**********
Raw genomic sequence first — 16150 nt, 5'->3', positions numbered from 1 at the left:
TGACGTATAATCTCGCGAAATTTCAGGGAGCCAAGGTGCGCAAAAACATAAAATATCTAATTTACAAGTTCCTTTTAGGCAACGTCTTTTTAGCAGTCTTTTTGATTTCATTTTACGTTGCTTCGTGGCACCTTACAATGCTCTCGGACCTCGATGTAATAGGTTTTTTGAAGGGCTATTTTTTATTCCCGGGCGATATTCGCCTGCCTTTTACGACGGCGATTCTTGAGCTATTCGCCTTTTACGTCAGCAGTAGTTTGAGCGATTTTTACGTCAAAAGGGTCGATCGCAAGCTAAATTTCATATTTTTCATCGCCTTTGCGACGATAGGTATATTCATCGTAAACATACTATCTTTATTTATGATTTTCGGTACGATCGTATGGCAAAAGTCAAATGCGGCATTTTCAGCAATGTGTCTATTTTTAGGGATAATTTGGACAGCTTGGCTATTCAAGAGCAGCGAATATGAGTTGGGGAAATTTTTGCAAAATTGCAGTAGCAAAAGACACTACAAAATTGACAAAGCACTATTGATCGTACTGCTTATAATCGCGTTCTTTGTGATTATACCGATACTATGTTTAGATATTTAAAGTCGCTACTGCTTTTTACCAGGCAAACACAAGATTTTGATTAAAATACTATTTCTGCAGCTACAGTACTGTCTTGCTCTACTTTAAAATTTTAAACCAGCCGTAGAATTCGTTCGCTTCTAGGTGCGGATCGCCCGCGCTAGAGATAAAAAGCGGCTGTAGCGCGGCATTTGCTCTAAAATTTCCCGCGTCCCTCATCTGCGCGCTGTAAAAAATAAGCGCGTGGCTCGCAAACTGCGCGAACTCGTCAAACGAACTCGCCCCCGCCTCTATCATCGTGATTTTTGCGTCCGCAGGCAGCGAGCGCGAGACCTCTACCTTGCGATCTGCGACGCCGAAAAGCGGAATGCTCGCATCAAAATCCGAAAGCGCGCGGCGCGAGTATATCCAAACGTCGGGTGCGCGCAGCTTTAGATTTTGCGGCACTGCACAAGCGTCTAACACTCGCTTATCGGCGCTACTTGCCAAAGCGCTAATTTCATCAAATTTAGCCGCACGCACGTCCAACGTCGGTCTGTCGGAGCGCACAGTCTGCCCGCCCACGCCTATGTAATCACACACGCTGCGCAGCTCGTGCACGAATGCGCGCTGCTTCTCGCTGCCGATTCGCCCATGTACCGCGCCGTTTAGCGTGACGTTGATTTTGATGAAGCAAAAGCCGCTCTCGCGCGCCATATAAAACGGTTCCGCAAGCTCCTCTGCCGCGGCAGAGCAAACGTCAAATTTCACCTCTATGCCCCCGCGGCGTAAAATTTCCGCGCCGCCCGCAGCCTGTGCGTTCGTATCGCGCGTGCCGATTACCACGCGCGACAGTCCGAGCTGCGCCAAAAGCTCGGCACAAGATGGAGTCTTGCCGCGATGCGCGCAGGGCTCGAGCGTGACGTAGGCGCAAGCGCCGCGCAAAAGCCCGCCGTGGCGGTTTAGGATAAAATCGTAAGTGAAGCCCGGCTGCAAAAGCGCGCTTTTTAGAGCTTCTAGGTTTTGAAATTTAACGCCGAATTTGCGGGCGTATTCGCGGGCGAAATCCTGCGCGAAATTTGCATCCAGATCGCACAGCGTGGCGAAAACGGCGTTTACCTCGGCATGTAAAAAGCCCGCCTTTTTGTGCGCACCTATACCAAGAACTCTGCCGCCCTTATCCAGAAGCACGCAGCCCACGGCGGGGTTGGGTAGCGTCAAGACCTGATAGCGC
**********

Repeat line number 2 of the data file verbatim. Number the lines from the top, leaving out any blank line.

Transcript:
TGACGTATAATCTCGCGAAATTTCAGGGAGCCAAGGTGCGCAAAAACATAAAATATCTAATTTACAAGTTCCTTTTAGGCAACGTCTTTTTAGCAGTCTTTTTGATTTCATTTTACGTTGCTTCGTGGCACCTTACAATGCTCTCGGACCTCGATGTAATAGGTTTTTTGAAGGGCTATTTTTTATTCCCGGGCGATATTCGCCTGCCTTTTACGACGGCGATTCTTGAGCTATTCGCCTTTTACGTCAGCAGTAGTTTGAGCGATTTTTACGTCAAAAGGGTCGATCGCAAGCTAAATTTCATATTTTTCATCGCCTTTGCGACGATAGGTATATTCATCGTAAACATACTATCTTTATTTATGATTTTCGGTACGATCGTATGGCAAAAGTCAAATGCGGCATTTTCAGCAATGTGTCTATTTTTAGGGATAATTTGGACAGCTTGGCTATTCAAGAGCAGCGAATATGAGTTGGGGAAATTTTTGCAAAATTGCAGTAGCAAAAGACACTACAAAATTGACAAAGCACTATTGATCGTACTGCTTATAATCGCGTTCTTTGTGATTATACCGATACTATGTTTAGATATTTAAAGTCGCTACTGCTTTTTACCAGGCAAACACAAGATTTTGATTAAAATACTATTTCTGCAGCTACAGTACTGTCTTGCTCTACTTTAAAATTTTAAACCAGCCGTAGAATTCGTTCGCTTCTAGGTGCGGATCGCCCGCGCTAGAGATAAAAAGCGGCTGTAGCGCGGCATTTGCTCTAAAATTTCCCGCGTCCCTCATCTGCGCGCTGTAAAAAATAAGCGCGTGGCTCGCAAACTGCGCGAACTCGTCAAACGAACTCGCCCCCGCCTCTATCATCGTGATTTTTGCGTCCGCAGGCAGCGAGCGCGAGACCTCTACCTTGCGATCTGCGACGCCGAAAAGCGGAATGCTCGCATCAAAATCCGAAAGCGCGCGGCGCGAGTATATCCAAACGTCGGGTGCGCGCAGCTTTAGATTTTGCGGCACTGCACAAGCGTCTAACACTCGCTTATCGGCGCTACTTGCCAAAGCGCTAATTTCATCAAATTTAGCCGCACGCACGTCCAACGTCGGTCTGTCGGAGCGCACAGTCTGCCCGCCCACGCCTATGTAATCACACACGCTGCGCAGCTCGTGCACGAATGCGCGCTGCTTCTCGCTGCCGATTCGCCCATGTACCGCGCCGTTTAGCGTGACGTTGATTTTGATGAAGCAAAAGCCGCTCTCGCGCGCCATATAAAACGGTTCCGCAAGCTCCTCTGCCGCGGCAGAGCAAACGTCAAATTTCACCTCTATGCCCCCGCGGCGTAAAATTTCCGCGCCGCCCGCAGCCTGTGCGTTCGTATCGCGCGTGCCGATTACCACGCGCGACAGTCCGAGCTGCGCCAAAAGCTCGGCACAAGATGGAGTCTTGCCGCGATGCGCGCAGGGCTCGAGCGTGACGTAGGCGCAAGCGCCGCGCAAAAGCCCGCCGTGGCGGTTTAGGATAAAATCGTAAGTGAAGCCCGGCTGCAAAAGCGCGCTTTTTAGAGCTTCTAGGTTTTGAAATTTAACGCCGAATTTGCGGGCGTATTCGCGGGCGAAATCCTGCGCGAAATTTGCATCCAGATCGCACAGCGTGGCGAAAACGGCGTTTACCTCGGCATGTAAAAAGCCCGCCTTTTTGTGCGCACCTATACCAAGAACTCTGCCGCCCTTATCCAGAAGCACGCAGCCCACGGCGGGGTTGGGTAGCGTCAAGACCTGATAGCGC